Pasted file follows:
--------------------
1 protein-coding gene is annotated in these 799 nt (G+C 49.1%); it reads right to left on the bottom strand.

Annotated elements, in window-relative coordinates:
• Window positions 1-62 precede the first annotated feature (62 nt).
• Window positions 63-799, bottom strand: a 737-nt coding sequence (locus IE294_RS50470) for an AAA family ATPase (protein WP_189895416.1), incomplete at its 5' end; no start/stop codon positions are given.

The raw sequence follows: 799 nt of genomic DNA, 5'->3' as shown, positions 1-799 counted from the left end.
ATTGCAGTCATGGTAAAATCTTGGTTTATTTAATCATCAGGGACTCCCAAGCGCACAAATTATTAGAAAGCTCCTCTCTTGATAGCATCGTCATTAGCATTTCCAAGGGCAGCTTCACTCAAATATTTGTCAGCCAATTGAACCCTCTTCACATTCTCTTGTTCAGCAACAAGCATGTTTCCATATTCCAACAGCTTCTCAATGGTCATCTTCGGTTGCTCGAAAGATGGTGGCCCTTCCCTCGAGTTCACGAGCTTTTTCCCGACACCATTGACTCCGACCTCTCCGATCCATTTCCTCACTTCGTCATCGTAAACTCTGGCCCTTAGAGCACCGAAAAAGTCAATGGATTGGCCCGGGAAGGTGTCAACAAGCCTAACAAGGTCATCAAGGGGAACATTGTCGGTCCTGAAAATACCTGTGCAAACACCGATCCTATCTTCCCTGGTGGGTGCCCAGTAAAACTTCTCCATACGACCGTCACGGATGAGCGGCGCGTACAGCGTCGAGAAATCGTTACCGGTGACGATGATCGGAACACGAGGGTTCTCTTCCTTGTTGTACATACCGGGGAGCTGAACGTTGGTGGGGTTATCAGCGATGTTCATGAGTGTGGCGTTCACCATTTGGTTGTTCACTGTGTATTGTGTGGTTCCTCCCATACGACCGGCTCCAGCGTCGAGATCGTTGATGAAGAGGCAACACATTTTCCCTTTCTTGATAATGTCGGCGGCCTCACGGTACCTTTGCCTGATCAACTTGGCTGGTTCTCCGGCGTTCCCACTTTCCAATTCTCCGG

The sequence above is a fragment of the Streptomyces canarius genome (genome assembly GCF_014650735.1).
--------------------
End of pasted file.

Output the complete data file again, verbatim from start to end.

1 protein-coding gene is annotated in these 799 nt (G+C 49.1%); it reads right to left on the bottom strand.

Annotated elements, in window-relative coordinates:
• Window positions 1-62 precede the first annotated feature (62 nt).
• Window positions 63-799, bottom strand: a 737-nt coding sequence (locus IE294_RS50470) for an AAA family ATPase (protein WP_189895416.1), incomplete at its 5' end; no start/stop codon positions are given.

The raw sequence follows: 799 nt of genomic DNA, 5'->3' as shown, positions 1-799 counted from the left end.
ATTGCAGTCATGGTAAAATCTTGGTTTATTTAATCATCAGGGACTCCCAAGCGCACAAATTATTAGAAAGCTCCTCTCTTGATAGCATCGTCATTAGCATTTCCAAGGGCAGCTTCACTCAAATATTTGTCAGCCAATTGAACCCTCTTCACATTCTCTTGTTCAGCAACAAGCATGTTTCCATATTCCAACAGCTTCTCAATGGTCATCTTCGGTTGCTCGAAAGATGGTGGCCCTTCCCTCGAGTTCACGAGCTTTTTCCCGACACCATTGACTCCGACCTCTCCGATCCATTTCCTCACTTCGTCATCGTAAACTCTGGCCCTTAGAGCACCGAAAAAGTCAATGGATTGGCCCGGGAAGGTGTCAACAAGCCTAACAAGGTCATCAAGGGGAACATTGTCGGTCCTGAAAATACCTGTGCAAACACCGATCCTATCTTCCCTGGTGGGTGCCCAGTAAAACTTCTCCATACGACCGTCACGGATGAGCGGCGCGTACAGCGTCGAGAAATCGTTACCGGTGACGATGATCGGAACACGAGGGTTCTCTTCCTTGTTGTACATACCGGGGAGCTGAACGTTGGTGGGGTTATCAGCGATGTTCATGAGTGTGGCGTTCACCATTTGGTTGTTCACTGTGTATTGTGTGGTTCCTCCCATACGACCGGCTCCAGCGTCGAGATCGTTGATGAAGAGGCAACACATTTTCCCTTTCTTGATAATGTCGGCGGCCTCACGGTACCTTTGCCTGATCAACTTGGCTGGTTCTCCGGCGTTCCCACTTTCCAATTCTCCGG

The sequence above is a fragment of the Streptomyces canarius genome (genome assembly GCF_014650735.1).